Schools closed across Scotland for a second day on Wednesday as tens of thousands of teachers completed a 48-hour strike.
Anne, a teacher in the EIS union from central Scotland, told Socialist Worker, “We’ve felt the warm glow of support this week. We know the strikes are inconvenient for parents and hit the children’s education. But parents were bringing us cakes and coffees on our picket line.
“And lots of people appreciate that this is about pay but it’s also about what happens in schools, retaining teachers and attracting new people into the profession. It’s about teachers and pupils being valued.
The EIS said it held “useful talks” with the government on Tuesday afternoon. But the Scottish government made no new offer. Further talks were set for Wednesday with union leaders, deputy first minister John Swinney and education secretary Shirley-Anne Somerville.
The EIS and Nasuwt unions have rejected the latest offer from the Scottish government and council employers of a 6 percent pay uplift for the current year and 5.5 percent in 2023-4.
They rightly point out that this is a big pay cut once inflation is taken into account.
If there isn’t a deal, the EIS says it will now go ahead with a 20-day period of rolling strikes nationwide from 13 March until 21 April, It will hit each local authority area for three days.
But the most effective action to win the unions’ claim for a 10 percent rise would be an all-out and indefinite strike.
Anne added, “The demonstration on Saturday week should be massive. It’s a chance for us all to be on the streets and show the authorities that we aren’t going away. It can also bring us together to sustain each other.”
EIS “Pay Attention” national march, Sat 11 March, Glasgow, assemble Kelvingrove Park 10.30am, march off at 11.30am and rally in Glasgow Green from 1pm. Transport https://www.eis.org.uk/pay-attention/marchrally
NEU teachers’ pickets ‘double the size’ on day two of regional strikes
Thousands of teachers in the NEU union struck across the Midlands and east of England on Wednesday in their fight for fair pay.
Hugh Stanners, a special needs school teacher in Lowestoft, Suffolk told Socialist Worker, “My school has more people on strike today than the last strike on 1 February, and our picket line is double the size.”
Teachers across England and Wales are furious that their most recent, below-inflation pay rise was funded by already stretched school budgets. Hugh adds that his school’s “budget is completely inadequate”.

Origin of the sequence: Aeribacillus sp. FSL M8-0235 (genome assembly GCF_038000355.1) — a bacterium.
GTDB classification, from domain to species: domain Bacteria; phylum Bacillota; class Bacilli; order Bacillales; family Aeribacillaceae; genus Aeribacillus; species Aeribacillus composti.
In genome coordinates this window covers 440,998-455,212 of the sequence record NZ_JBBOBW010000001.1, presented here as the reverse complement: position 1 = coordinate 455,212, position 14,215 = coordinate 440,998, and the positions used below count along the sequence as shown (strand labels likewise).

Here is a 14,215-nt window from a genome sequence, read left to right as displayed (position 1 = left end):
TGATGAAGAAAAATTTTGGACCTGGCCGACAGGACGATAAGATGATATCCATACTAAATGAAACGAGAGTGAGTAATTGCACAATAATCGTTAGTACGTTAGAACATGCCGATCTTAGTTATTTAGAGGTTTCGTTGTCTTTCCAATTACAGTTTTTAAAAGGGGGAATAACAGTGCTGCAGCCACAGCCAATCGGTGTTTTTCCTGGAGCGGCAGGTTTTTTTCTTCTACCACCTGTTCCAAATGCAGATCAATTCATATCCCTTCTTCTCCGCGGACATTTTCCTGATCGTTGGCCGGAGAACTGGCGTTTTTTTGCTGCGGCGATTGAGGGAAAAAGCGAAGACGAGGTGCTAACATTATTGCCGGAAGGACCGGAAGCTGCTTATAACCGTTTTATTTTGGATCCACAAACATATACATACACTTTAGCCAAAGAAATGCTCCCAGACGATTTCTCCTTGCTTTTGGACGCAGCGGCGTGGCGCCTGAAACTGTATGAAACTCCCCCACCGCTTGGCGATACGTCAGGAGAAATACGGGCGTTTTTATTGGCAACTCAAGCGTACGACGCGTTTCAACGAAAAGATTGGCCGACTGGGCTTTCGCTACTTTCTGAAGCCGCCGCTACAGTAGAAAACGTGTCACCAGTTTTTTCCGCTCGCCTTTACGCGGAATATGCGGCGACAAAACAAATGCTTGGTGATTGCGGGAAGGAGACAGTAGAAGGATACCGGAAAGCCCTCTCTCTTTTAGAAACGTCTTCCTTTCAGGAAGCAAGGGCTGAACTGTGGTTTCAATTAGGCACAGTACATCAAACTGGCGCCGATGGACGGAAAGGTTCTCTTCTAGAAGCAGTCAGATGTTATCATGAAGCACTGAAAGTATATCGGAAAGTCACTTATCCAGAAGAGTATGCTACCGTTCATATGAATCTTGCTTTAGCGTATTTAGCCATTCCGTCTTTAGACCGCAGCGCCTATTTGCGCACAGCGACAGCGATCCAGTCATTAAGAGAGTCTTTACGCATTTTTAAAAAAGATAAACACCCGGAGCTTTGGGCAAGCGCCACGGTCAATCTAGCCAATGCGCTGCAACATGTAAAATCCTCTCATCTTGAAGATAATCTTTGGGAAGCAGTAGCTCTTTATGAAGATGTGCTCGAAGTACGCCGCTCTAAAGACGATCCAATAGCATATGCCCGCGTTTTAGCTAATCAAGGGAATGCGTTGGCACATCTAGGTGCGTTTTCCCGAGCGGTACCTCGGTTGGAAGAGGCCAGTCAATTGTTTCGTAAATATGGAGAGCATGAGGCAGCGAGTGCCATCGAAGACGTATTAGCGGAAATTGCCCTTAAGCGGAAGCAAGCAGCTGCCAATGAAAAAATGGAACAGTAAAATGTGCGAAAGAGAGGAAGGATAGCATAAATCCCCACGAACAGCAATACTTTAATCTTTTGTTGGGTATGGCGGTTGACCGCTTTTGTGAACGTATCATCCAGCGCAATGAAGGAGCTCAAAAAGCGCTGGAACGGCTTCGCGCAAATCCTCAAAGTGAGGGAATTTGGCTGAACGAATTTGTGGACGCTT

“The students are almost neglected and are under-supported as a result, but this is a spur to action for people to strike,” he said. “I have heard of schools being so stretched that pupils are being taught in cupboards.
“In my school, we’ve had to close our hydrotherapy services as a result of budget cuts.”
In real terms pay has fallen 20 percent since 2010. That combined with long hours and 52 percent of staff saying their high workload is “unmanageable” most of the time is driving people away from the sector.
But these factors are increasing the will among staff to fight back. In Nottingham over 700 joined a strike rally in the city centre, and there were 500 in Cambridge and 100 in Norwich.
And hundreds marched through Birmingham chanting, “No ifs, no buts, no education cuts.” A resonating message came from one speaker who said, “If we don’t get more funding, we will strike again.”
Paula is an educator in Cambridge, she told Socialist Worker, “The rally was very good and full of anger.
“We heard teachers speak about special schools, the arts and retention—we really got to see the crisis of low funding of education. The overall mood is not to give up and to build for strikes on budget day.”
Wednesday’s regional strike follows a strike by teachers in the north of England on Tuesday and was set to be followed by one in London, Wales and southern districts on Thursday.
Hugh added that teachers are always discussing what to do next. “We are all looking to build a big effort on 15 March—Tory budget day—to join the London strike rally, we are really looking forward to it,” he said.
“Teachers are aware that they are in a direct confrontation with the government and the Tories are the enemy.”
Paula said that her district meeting saw a discussion on what to do next that resulted in an “amendment passed that called for escalation”. “We agreed that there needs to be more consecutive days of strikes going forward,” she said.
Over half a million workers set to walk out on 15 March
More workers have backed strikes on 15 March, budget day. Around 1,000 NUJ union members working for BBC Local have overwhelmingly voted in favour of strikes over the corporation’s plans to cut local radio and have called a 24-hour strike starting at 11am on 15 March. It will hit coverage of the Spring budget.
In a ballot 83 percent of NUJ members backed strikes on a 69 percent turnout.
Over 275,000 teachers in the NEU in England and Wales
Over 125,000 civil service workers in the PCS and Prospect unions
Over 40,000 junior doctors in the BMA and HCSA
Around 70,000 university workers in the UCU union
Around 12,000 London Underground workers in the Aslef and RMT unions
Plus workers at Amazon, Coventry in the GMB union, and others.